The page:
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Brexit: UK workers 'unlikely' to make up EU shortfall

Boosting training of UK nationals to replace EU workers post-Brexit is unlikely to be sufficient to tackle the shortfall, accountancy firm PwC has warned. 

In a report on post-Brexit economic prospects, PwC highlighted that EU migrants make up around 10 per cent of the UK construction industry’s workforce.

In London, this figure rises to 30 per cent, based on 2016 figures from the Office for National Statistics.

In March, the Royal Institution of Chartered Surveyors warned more than 175,000 construction workers could be lost due to a hard Brexit.

A push to attract and train more UK-born workers to construction, which has been advocated by a number of industry leaders, is unlikely to produce the necessary results in time, PwC warned.

“In the long run, efforts could be made to fill skill gaps arising from lower EU migration through enhanced training of UK nationals and automation,” the report said.

“But, realistically, such alternatives are unlikely to make up for any large reduction in EU migrant workers over the next five to 10 years.”

The comments chime with those made by Build UK’s new chairman, Mark Castle, to Construction News in September

The industry has been looking at new ways to attract UK talent.

In September, Kier launched an initiative committing to staff visiting schools as career ambassadors.

PwC’s report also forecast that overall UK GDP growth will slow to 1.4 per cent next year, down from 1.5 per cent in 2017.

“This reflects slower consumer spending growth, offset by some rise in UK exports and public investment,” the report said.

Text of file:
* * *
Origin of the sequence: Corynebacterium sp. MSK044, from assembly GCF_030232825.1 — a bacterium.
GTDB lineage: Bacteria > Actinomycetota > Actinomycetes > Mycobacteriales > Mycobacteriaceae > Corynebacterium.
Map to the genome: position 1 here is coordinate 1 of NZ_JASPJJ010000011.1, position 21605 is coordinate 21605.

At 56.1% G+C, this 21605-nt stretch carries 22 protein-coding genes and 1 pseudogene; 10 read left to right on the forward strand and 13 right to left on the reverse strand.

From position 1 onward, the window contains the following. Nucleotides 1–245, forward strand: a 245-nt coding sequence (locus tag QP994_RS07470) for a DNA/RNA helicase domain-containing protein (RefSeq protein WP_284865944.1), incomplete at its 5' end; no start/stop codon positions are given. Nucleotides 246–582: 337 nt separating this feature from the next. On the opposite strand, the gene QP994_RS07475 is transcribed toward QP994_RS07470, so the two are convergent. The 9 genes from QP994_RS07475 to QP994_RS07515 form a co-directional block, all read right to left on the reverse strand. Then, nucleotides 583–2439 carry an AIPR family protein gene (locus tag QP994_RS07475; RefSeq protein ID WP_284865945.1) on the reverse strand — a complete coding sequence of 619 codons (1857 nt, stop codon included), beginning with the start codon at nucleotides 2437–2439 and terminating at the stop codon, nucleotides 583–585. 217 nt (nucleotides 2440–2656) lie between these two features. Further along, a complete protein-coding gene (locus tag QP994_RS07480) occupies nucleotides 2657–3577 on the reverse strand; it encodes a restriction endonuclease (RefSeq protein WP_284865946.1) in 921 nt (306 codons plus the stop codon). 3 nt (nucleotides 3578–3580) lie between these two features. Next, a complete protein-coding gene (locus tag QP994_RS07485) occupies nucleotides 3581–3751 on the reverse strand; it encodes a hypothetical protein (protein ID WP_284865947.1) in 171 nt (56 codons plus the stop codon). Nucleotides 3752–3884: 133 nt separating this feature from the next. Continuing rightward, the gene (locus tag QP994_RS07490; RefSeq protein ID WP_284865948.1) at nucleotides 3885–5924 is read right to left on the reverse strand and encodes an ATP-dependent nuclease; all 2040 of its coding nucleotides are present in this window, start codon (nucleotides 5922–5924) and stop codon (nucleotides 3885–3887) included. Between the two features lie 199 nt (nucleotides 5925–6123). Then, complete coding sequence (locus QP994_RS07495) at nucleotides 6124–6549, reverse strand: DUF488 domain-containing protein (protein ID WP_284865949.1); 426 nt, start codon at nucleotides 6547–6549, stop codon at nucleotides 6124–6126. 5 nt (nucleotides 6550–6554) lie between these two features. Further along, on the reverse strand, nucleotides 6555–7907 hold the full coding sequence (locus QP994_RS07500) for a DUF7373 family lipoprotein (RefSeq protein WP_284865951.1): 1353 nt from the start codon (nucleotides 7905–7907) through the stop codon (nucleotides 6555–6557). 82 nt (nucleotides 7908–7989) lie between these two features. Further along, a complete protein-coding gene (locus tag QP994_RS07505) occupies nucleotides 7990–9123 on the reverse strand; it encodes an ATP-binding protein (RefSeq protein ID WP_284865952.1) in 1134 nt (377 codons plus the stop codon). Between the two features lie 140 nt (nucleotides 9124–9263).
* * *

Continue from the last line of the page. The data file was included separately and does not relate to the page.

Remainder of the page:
“But risks to growth are weighted to the downside due to Brexit.”

Readers' comments (1)

  • This really is not a problem, we tend to forget that there is a world of difference between coming here to work and immigration. I worked in Canada for some years, I had a work permit, paid the non-resident tax (deducted at source) and I (note not my extended family) was entitled to the same facilities as a citizen whilst there but no pension, unemployment payments, sick pay or redundancy. I could have applied for residency (in fact the Canadian government asked me to and continues to ask me (had I been younger I would have taken them up on their kind offer. It should be remembered however that Canada is economically under populated; the UK is however economically very seriously over populated.

    I bet no one at its inception understood the freedom of movement of EU personal as anything other than for work and certainly not residency or rights for families.

    I understand that the Government is currently consulting on immigration and also understand from an MP that the DEFRA statistics on UK sustainable population and that most of those involved if not (highly probably) all do not know what it is. Do you (worth a Google)?

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